Upon first hearing about it, the idea of unlimited annual leave might seem fantastical; surely such a thing is too good to be true? However, not only is the idea a reality, it’s gaining popularity. For instance, large organisations like Netflix, Dropbox, Virgin, and even the massive General Electric are now offering limitless holidays to their employees.

However, an unlimited holiday policy has both its benefits and drawbacks, for both the employer and employee. Let’s take a look at some of them:  


An Excellent Perk

Unlimited annual leave is sure to turn the head of the best talent and gives you a better chance of attracting them to an organisation, even if they’re being offered a higher salary elsewhere. Plus, as an employee who’s benefitting from the policy isn’t guaranteed to find the deal elsewhere, they’ll think twice about leaving – leading to higher employee retention.

Great for employee morale

An unlimited holiday policy is likely to be good for overall staff morale, as they’ll feel more valued. In stark contrast to businesses with a ‘slaughtering the golden goose’ mentality, that values production over personal wellbeing, workers will feel that a company offering unlimited leave has their best interests at heart. Consequently, they’re far more likely to show greater loyalty to the company.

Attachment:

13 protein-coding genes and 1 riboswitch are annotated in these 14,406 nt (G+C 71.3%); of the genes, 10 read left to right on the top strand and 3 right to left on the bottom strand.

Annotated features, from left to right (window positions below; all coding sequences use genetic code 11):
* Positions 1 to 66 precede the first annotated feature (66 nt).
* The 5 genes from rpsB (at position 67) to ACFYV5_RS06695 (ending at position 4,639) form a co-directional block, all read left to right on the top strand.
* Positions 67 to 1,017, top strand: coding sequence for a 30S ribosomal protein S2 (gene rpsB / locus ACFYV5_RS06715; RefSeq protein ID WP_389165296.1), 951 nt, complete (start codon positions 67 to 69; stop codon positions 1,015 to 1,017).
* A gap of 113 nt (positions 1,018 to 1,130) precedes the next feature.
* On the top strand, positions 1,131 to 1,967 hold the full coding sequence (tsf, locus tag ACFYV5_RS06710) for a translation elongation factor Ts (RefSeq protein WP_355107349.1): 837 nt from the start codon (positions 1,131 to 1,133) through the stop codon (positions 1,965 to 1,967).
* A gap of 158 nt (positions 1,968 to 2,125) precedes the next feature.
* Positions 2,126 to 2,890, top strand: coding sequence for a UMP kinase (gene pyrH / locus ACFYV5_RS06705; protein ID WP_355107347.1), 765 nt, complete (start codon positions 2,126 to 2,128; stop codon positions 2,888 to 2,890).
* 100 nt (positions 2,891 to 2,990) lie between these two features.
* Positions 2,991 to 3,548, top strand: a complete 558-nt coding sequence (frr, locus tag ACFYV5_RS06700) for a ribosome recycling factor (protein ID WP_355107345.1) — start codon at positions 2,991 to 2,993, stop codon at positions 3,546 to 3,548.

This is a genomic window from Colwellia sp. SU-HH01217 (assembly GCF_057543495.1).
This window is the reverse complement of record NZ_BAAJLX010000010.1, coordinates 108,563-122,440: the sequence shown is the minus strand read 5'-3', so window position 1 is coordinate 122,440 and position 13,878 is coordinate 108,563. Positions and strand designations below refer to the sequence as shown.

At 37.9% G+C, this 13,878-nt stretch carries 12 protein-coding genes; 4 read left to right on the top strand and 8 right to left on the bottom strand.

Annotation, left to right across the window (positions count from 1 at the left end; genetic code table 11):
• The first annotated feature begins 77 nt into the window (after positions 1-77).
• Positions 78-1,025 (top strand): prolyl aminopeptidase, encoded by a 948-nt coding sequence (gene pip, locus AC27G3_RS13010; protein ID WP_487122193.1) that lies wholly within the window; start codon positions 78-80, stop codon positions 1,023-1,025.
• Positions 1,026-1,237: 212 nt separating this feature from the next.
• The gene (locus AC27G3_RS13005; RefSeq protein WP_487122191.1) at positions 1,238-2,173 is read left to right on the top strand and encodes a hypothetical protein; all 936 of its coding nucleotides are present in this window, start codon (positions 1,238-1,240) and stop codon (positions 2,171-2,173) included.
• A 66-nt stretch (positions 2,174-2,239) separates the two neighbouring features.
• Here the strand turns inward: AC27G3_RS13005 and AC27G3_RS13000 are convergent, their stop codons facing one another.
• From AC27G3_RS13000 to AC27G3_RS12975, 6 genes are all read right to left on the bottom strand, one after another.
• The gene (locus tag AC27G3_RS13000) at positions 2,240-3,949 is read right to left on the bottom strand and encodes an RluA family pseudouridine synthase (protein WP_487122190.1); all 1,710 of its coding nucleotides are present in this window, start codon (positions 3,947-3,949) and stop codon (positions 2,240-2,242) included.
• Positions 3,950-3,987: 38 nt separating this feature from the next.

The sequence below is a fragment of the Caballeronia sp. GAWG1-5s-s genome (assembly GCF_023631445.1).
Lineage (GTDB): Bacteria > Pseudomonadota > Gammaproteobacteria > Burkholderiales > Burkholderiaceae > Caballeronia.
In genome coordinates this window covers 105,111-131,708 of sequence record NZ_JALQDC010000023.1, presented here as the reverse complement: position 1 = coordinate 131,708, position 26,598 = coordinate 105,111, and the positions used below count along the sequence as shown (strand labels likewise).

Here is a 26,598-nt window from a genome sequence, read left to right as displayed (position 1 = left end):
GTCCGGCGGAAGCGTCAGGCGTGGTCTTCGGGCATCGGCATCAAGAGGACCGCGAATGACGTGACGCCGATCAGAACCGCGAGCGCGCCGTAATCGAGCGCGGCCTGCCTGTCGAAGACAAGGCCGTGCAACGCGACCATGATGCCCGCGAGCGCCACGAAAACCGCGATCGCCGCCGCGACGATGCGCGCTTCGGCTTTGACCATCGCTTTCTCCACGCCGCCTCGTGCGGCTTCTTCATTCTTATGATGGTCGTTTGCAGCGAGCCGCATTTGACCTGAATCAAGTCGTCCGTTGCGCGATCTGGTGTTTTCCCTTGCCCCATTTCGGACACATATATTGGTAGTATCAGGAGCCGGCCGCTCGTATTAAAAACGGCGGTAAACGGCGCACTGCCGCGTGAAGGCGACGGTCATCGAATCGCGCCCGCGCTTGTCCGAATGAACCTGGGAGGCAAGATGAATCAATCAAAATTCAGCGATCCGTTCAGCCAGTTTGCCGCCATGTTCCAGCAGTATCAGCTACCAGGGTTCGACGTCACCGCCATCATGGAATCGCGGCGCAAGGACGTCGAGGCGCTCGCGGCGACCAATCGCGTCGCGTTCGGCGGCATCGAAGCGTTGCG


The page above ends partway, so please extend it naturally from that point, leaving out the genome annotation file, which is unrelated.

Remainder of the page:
Less admin

With employees able to take off as much time as they please, there’s less need to keep on top of staff calendars, especially as it pertains to the tracking of leave. You no longer have to calculate annual leave that’s to be carried, for instance.


Creating and enforcing the policy

Once you decide to offer unlimited holiday allowance, the policy has to be implemented so it’s mutually beneficial for the business and the employees. Too far one way and you get staff abusing the policy; too far the other and they’ll end up resenting it – feeling cheated. A good policy takes into account the amount of notice required, how much time can be taken at once, and how many people are allowed to be absent at once.

Off too often?

In our post on calculating legally entitled holiday allowance, we briefly touched upon staff not taking enough holiday because they’re unaware of how much they’re allowed. Here, conversely, employees can fail to take enough time off, as they put pressure on themselves to not be away too often.

Some things become hard to track

Sadly, less admin doesn’t mean zero admin, and some of the remaining details became harder to keep track of – most notably, payment in lieu. For example, how do you determine how much an employee is owed if they depart from the company part way through the year? Similarly, how do you track the days accrued by staff on long-term leave, be it through illness or for maternity? Such scenarios should be planned for when crafting an unlimited holiday policy